I once met a European who preferred America to Great Britain because our language "has fewer words."

I would guess that's why many Americans like it here, too..

We're a nation that perks up around a phrase-slinger like Ross Perot and glazes over in the company of circumspect characters like Alan Greenspan.

Mr. Perot is a sound-biter extraodinaire, a marvelous spinner of pithy electric-shock statements that slice to the heart of the matter in milliseconds.

Ambiguity of an Oracle

The Federal Reserve chairman, in contrast, is prone to deliver ornately constructed, polysemous pronouncements that few people have the patience to unravel.

It's pity, because some very serious warnings about the banking system issued by the Fed chief of late have been relegated mostly to the inside pages of newspapers. If delivered with pith, they probably would have made it onto the front pages.

Let me translate some Greenspan-ese into Perot-ese to show you what I mean:

Mr. Greenspan said this in a May 26 speech in Dallas:

"While the short-to intermediate-term prospects for the industry should not give us cause for concern, I am less sanguine about the long run."

Mr. Perot might put it this way:

"You hear that gurgling sound? We're flushing our banking system down the toilet. Woosh, out into the ocean. Chicken coops in Arkansas get better treatment."

|Allocative Efficiency' Woes

Mr. Greenspan: "Public policy, in my view, should be concerned with the decline in the importance of banking. To the extent that market forces are displacing the intermediation function of banks, economic efficiency is not being impaired; but to the extent that unnecessary laws and regulations are responsible for the decline, there is a significant reduction in allocative efficiency associated with preventing banking companies from fully exercising their abilities to underwrite and manage risk."

Translation: "Congress doesn't know a gosh darn thing about high finance other than raising tax loot and then throwing it away on honey subsidies. They've mucked up the banking system so bad, loan officers are afraid to do their jobs. There are business out there withering on the vine because they can't borrow a buck."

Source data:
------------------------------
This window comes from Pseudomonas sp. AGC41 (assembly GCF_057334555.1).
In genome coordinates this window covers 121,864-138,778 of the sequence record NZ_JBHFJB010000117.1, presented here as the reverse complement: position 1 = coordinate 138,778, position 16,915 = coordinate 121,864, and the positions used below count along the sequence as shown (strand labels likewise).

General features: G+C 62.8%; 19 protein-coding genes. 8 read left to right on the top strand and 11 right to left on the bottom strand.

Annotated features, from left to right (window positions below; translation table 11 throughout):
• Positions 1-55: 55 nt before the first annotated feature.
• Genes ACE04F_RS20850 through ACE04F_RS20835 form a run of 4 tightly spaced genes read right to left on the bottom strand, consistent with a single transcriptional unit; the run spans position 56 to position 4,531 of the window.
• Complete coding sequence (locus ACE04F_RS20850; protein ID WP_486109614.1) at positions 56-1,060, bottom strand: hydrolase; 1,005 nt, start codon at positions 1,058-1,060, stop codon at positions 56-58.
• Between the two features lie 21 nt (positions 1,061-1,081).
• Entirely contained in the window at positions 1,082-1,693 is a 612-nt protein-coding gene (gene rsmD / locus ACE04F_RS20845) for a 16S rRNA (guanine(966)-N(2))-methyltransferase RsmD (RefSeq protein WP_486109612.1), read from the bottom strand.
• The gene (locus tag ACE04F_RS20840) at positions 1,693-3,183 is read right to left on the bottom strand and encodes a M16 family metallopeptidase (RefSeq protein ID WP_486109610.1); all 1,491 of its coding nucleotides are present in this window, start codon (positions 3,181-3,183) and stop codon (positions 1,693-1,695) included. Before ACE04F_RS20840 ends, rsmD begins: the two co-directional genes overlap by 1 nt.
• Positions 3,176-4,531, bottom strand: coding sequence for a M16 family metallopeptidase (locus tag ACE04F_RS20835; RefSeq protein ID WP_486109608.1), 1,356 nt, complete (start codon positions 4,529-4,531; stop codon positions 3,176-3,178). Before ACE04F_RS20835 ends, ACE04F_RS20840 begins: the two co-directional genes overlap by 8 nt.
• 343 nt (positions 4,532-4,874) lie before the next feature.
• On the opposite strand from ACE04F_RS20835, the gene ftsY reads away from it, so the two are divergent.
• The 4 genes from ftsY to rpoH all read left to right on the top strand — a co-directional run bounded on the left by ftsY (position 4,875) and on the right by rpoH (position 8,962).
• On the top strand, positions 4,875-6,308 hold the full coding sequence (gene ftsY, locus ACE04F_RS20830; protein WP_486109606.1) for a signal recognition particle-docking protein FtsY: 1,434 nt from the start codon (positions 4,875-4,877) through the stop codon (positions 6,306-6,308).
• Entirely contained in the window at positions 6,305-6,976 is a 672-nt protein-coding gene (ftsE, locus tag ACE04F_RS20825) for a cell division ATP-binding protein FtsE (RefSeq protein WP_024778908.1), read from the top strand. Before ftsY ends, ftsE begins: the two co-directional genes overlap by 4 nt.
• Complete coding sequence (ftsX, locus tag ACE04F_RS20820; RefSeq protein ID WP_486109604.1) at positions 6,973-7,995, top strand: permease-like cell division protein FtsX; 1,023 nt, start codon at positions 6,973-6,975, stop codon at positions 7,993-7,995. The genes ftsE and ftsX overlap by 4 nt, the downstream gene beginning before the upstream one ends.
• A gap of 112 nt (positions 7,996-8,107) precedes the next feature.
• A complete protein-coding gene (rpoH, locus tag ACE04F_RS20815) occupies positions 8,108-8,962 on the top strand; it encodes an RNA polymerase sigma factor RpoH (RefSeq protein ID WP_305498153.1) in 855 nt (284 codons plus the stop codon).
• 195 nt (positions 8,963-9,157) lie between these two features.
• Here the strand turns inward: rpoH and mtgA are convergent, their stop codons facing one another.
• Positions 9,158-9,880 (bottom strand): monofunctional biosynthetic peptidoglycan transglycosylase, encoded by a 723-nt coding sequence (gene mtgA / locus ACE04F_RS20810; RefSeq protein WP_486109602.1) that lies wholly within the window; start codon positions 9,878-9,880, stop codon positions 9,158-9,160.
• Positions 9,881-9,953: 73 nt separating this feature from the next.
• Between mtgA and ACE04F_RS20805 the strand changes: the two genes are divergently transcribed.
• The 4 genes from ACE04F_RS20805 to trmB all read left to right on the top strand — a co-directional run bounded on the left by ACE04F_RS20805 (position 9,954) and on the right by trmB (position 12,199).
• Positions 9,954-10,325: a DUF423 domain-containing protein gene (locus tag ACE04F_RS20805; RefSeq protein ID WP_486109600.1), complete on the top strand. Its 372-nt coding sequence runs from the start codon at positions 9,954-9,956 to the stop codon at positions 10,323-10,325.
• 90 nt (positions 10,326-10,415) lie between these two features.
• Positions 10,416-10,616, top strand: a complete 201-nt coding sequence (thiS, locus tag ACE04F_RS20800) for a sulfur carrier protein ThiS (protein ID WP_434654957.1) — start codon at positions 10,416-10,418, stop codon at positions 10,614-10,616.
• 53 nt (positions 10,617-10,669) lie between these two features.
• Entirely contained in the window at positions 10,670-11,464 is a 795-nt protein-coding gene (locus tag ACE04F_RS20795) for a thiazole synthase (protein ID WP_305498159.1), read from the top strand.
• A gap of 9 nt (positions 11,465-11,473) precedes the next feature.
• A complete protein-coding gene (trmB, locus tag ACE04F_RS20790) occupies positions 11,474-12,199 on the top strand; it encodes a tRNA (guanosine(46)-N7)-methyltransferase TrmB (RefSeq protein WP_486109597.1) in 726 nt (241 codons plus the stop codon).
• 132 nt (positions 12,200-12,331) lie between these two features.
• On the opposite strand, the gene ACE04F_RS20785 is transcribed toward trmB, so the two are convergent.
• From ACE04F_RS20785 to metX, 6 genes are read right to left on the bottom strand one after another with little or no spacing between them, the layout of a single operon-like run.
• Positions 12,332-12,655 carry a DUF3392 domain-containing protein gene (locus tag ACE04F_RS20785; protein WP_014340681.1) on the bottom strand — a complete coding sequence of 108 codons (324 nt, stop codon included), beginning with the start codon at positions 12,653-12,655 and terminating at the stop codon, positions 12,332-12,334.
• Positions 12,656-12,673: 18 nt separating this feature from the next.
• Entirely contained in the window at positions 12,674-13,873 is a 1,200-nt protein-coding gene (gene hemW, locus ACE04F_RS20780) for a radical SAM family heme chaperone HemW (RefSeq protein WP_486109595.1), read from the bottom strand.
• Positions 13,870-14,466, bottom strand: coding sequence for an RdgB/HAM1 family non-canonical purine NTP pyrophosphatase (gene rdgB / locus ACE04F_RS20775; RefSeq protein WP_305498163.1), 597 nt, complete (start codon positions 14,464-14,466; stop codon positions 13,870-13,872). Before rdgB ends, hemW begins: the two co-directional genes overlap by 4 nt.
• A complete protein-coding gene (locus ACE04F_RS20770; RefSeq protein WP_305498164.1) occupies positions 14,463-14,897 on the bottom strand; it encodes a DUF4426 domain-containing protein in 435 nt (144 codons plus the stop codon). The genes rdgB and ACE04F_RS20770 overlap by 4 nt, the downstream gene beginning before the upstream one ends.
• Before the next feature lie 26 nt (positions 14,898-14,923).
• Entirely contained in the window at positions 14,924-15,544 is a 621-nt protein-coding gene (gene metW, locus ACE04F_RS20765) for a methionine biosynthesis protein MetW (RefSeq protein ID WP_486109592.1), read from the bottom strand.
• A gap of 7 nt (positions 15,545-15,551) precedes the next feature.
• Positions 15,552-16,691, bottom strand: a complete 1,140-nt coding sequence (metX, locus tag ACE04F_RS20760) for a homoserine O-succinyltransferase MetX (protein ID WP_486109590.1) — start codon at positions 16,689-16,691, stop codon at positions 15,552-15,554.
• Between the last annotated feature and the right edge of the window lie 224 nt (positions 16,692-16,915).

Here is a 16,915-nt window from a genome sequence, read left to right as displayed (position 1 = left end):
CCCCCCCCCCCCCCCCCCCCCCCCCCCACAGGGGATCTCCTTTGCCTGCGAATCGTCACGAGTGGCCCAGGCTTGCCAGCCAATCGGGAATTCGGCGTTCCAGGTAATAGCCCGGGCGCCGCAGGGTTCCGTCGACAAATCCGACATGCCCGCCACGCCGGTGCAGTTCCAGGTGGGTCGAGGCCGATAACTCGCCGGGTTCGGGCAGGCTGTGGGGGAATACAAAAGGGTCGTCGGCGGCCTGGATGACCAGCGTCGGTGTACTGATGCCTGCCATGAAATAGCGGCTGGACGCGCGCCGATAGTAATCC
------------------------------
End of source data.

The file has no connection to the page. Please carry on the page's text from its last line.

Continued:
Mr. Greenspan: "As the non-banking sector expands relative to the banking sector -- because of artificial legal barriers to bank expansion -- human resources, physical assets, and capital must be reallocated to the nonbank sector.

"The transaction costs of this reallocation are not trivial. Further, the banking sector loses the opportunity to fully diversify its activities in a way that may permit it to move toward the risk-reward frontier rather than remain inside it."

Cleaning Their Clock

Mr. Perot: "Finance companies and brokerage firms are leaving the banking industry in the dust. There's a horse race, but Congress has tied the defending champ to the post.

"That's why you read in the papers about hundreds of thousands of people losing their jobs in bank mergers and closings. It will get a lot worse unless we untie the banks, give them some new powers, and let them run."

Mr. Greenspan: "Finally, and most importantly, the consumers of financial services are denied the lower prices, increased access, and higher-quality services that would accompany the increased competition associated with permitting banking companies to expand their activities."

Translation: "John Q. Public is getting ripped off because these other players are charging top dollar for products the banks arn't allowed to offer. It's silly, like letting one man in town sell all the chickens but not any of the eggs.

"So the consumer has to go off looking elsewhere for the eggs. Free up the banks.. Let's behave like a market economy, not some lunkheaded Soviet regime."

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